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OHSAA sticking with tentative plan for 2020 spring sports

WARMING UP — Catholic Central’s Luca Connor warms up before a game against Conotton Valley on March 23, 2019. -Joe Catullo

COLUMBUS — The Ohio High School Athletic Association has a tentative plan in place for spring sports.

The key word, however, continues to be tentative.

Executive Director Jerry Snodgrass informed the more than 800 member schools late Wednesday afternoon that, pending schools’ resumption on May 4, the spring sports seasons in Ohio can commence on May 9. But, he also informed the membership if Ohio were to take the similar step that surrounding states such as Indiana, Michigan and Pennsylvania did and closes schools until August, that “spring sports will be canceled in Ohio.”

Without a final decision rendered, Snodgrass and his team needed to take a proactive approach.

Under the newly released calendar, the state tournament in baseball would be held from June 19-21, while softball will be staged from June 25-27, and track and field would run from June 26-27.

On Thursday, OHSAA announced the state tournament sites. Baseball and softball will remain in Akron at Canal Park and Firestone Stadium, respectively. Track and field will be broken up into three sites, with Division I competing at Hilliard Darby, Division II at Pickerington North and Division III at Westerville North.

“On the front end, returning to school is the main thing. On the back end, availability of sites is the main thing,” Snodgrass said through text.

Should they begin, the seasons would be quite condensed. Baseball teams would have one week to play before sectional tournament drawing, and softball would be afforded two weeks. The postseason is scheduled to begin in baseball on May 23, and softball goes a week later.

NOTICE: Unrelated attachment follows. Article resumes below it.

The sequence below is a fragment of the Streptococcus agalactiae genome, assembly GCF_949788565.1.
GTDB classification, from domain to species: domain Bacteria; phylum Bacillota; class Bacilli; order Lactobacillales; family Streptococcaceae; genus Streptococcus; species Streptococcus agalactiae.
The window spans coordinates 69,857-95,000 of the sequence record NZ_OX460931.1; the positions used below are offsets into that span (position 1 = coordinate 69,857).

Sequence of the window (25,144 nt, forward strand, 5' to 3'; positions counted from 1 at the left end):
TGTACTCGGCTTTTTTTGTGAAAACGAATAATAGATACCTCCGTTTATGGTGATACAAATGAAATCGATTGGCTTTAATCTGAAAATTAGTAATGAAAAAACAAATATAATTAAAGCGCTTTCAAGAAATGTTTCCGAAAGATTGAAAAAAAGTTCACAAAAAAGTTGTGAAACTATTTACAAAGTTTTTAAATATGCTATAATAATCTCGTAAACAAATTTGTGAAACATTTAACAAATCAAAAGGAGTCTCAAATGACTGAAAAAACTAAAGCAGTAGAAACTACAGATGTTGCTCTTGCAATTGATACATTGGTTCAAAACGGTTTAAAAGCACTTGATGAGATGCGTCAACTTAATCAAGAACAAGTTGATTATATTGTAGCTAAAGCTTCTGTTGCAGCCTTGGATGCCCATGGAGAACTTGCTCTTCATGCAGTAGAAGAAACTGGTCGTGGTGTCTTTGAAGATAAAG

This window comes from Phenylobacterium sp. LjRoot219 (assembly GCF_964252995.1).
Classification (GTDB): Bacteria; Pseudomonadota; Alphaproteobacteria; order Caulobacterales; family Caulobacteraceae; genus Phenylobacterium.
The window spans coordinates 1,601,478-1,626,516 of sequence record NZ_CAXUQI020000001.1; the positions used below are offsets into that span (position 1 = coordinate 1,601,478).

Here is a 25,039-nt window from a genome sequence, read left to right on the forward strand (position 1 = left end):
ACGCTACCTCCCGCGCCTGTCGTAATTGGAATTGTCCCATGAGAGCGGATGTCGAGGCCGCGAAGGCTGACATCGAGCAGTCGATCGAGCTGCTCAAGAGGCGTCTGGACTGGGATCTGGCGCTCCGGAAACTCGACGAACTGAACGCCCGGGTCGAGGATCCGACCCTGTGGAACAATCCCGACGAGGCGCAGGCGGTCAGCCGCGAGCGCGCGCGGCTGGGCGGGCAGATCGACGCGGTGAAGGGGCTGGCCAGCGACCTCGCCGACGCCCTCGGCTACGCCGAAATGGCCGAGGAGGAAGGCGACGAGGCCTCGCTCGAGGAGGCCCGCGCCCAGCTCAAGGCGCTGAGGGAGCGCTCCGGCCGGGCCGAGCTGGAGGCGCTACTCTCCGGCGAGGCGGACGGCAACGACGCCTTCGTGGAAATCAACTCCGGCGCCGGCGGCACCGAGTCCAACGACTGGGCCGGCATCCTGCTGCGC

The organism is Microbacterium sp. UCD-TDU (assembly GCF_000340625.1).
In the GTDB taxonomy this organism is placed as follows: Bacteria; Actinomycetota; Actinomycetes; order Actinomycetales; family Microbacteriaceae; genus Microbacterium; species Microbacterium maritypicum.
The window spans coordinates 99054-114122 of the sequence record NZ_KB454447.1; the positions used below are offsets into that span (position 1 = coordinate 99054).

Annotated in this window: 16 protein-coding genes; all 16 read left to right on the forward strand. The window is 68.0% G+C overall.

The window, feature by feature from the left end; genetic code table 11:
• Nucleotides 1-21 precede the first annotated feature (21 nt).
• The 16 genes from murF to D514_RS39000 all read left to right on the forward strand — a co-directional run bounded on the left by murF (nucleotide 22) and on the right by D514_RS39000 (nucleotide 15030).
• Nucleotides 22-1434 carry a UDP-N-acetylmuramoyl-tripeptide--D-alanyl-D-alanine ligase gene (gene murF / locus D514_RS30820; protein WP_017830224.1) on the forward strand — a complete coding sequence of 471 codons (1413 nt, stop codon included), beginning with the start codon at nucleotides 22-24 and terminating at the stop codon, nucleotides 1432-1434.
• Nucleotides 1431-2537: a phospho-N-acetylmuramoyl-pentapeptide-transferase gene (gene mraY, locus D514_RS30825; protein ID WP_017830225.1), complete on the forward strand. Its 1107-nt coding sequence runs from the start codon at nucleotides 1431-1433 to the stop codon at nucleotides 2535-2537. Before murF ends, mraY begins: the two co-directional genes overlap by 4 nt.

OHSAA pointed out in its correspondence with the schools that regular-season games, should they wish, can continue throughout the tournament even after elimination.

With the dates set, Snodgrass and his staff, which has been working remotely for the last couple of weeks because of the coronavirus pandemic, are now shifting focus to other logistical matters.

“Most of the issue with the sites (for the events) are simply due to other restrictions that may leave places closed,” Snodgrass said.

For instance, the state track and field championship is traditionally held at Jesse Owens Memorial Stadium in Columbus. Because Ohio State University has shut its facilities down, OHSAA had to look elsewhere.

With that came additional logistical questions, such as is there a venue big enough to hold all three divisions competing together? Or, would the divisions have to be separated into three different venues?

With those being no and yes, respectively, and now the venues set, additional questions remain like dealing with enough officials? And, since some schools are different divisions for boys and girls, how would a separate meet affect schools that have one coach?

All are issues that OHSAA has thought of and is working to address in time, but the answers aren’t definitive enough to announce, according to Snodgrass.

“We have continually advised schools that nothing we do may be ‘normal’ and there would have to be a great number of concessions made,” he said.

There also are possible site issues that are being worked through in baseball, too. That’s why that season is actually set to crown its state champions one week ahead of softball and track.

An option that does exist that schools seldom utilize for obvious reasons is the ability to opt out of tournament participation. Snodgrass actually believes the number of schools that take advantage of that could grow significantly this spring in certain sports.

While working on all of these steps, Snodgrass and OHSAA remain in “constant contact” with Gov. Mike DeWine’s office, as well as the Ohio Department of Education and State Superintendent of Schools Paolo DeMaria about future steps.

“It’s a good relationship right now,” Snodgrass said.

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